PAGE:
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Free Content CtsR inactivation during thiol-specific stress in low GC, Gram+ bacteria

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Summary

CtsR, the global heat shock repressor in low GC, Gram+ bacteria, regulates a crucial subset of genes involved in protein quality control. CtsR de-repression occurs not only during heat stress but also during a variety of other environmental stresses, most notably thiol-specific oxidative stress. Here we report that McsA acts as a molecular redox switch that regulates CtsR de-repression via the activation of McsB. Once critical thiols of McsA become oxidized, the strong interaction between McsA and McsB is interrupted and free McsB is no longer inhibited by McsA, resulting in the inactivation of CtsR. This mechanism differs significantly from inactivation of CtsR during heat stress demonstrating a dual activity control of CtsR. Moreover, we show that in those low GC, Gram+ bacteria, which lack the McsA/McsB complex, the Zn finger protein ClpE is able to sense and respond to oxidative stress, also resulting in CtsR inactivation.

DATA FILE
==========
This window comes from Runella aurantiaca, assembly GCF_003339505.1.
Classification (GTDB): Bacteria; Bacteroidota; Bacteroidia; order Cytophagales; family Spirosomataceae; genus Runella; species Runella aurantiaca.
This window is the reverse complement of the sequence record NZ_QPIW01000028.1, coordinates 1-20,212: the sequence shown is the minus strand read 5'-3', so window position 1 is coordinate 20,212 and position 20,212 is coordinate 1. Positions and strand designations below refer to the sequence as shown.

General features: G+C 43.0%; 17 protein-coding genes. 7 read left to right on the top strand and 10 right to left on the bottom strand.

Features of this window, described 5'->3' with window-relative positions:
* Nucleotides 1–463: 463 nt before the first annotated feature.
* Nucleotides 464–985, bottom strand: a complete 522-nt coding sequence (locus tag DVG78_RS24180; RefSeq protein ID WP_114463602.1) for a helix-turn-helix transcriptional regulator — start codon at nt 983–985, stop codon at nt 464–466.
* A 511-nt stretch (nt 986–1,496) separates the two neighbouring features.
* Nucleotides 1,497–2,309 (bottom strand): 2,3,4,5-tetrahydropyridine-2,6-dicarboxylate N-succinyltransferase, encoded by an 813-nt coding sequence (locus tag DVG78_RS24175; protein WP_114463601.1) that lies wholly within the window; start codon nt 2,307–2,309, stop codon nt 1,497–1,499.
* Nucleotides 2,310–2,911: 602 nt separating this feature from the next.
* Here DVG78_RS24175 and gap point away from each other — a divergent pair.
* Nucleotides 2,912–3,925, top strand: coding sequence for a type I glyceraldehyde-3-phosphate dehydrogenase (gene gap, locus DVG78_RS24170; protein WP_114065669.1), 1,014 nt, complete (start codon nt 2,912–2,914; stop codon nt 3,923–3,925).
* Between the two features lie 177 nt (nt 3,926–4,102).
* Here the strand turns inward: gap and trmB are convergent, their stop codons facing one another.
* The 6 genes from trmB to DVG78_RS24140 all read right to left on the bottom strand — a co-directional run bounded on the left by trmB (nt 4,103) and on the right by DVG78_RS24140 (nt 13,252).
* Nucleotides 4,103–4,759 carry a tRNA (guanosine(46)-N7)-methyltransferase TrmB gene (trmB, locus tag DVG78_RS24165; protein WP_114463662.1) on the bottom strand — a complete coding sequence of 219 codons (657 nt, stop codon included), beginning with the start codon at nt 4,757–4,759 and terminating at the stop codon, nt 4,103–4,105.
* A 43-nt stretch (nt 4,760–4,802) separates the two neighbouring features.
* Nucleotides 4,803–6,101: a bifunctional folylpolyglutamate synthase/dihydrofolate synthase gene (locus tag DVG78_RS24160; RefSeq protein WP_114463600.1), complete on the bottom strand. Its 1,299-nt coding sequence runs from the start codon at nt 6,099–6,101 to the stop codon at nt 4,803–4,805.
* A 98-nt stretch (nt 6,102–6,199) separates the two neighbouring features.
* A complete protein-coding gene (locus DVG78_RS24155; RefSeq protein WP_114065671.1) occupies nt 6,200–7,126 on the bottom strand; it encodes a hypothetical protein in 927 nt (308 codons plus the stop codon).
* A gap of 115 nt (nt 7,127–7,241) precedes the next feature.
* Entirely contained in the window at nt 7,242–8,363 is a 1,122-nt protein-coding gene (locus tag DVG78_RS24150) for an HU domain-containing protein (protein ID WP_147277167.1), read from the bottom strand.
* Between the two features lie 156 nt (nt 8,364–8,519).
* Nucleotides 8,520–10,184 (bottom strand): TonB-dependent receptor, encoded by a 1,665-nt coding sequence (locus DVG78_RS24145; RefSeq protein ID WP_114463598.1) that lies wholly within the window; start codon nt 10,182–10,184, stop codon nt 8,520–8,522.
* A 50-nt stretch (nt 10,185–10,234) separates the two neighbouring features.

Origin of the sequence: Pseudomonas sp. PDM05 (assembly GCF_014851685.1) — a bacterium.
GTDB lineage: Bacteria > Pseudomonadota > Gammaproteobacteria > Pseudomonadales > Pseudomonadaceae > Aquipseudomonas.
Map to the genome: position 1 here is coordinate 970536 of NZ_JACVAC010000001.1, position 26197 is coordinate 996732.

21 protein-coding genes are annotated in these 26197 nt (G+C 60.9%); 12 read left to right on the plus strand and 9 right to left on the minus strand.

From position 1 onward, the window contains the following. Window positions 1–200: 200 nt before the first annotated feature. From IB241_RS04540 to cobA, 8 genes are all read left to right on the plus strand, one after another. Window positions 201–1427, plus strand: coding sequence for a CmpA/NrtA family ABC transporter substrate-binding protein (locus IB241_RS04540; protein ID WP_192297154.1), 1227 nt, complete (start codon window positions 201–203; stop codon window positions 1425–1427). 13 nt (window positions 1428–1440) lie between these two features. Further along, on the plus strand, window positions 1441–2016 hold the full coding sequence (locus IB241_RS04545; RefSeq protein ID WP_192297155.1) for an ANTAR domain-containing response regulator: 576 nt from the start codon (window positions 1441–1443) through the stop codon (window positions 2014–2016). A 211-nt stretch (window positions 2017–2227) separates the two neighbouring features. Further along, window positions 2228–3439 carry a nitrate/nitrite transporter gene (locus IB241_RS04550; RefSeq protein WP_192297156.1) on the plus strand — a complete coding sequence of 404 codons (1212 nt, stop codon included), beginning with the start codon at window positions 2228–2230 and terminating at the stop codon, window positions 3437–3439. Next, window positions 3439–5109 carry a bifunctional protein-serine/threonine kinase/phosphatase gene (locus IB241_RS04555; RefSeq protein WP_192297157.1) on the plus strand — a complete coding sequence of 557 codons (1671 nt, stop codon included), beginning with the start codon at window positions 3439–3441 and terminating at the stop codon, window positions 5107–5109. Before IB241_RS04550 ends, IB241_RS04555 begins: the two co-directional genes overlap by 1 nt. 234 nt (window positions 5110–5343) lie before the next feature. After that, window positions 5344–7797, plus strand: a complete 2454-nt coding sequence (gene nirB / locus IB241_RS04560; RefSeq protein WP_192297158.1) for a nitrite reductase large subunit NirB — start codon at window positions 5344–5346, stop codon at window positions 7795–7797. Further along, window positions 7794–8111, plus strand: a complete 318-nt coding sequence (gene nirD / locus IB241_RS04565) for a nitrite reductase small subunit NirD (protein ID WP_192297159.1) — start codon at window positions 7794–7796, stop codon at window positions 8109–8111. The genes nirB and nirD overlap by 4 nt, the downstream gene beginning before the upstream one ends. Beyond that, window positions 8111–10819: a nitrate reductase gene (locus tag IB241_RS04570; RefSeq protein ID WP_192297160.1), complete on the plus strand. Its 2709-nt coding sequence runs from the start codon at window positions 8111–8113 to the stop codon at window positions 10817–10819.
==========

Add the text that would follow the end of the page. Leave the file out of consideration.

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Document Type: Research Article

Publication date: February 1, 2011

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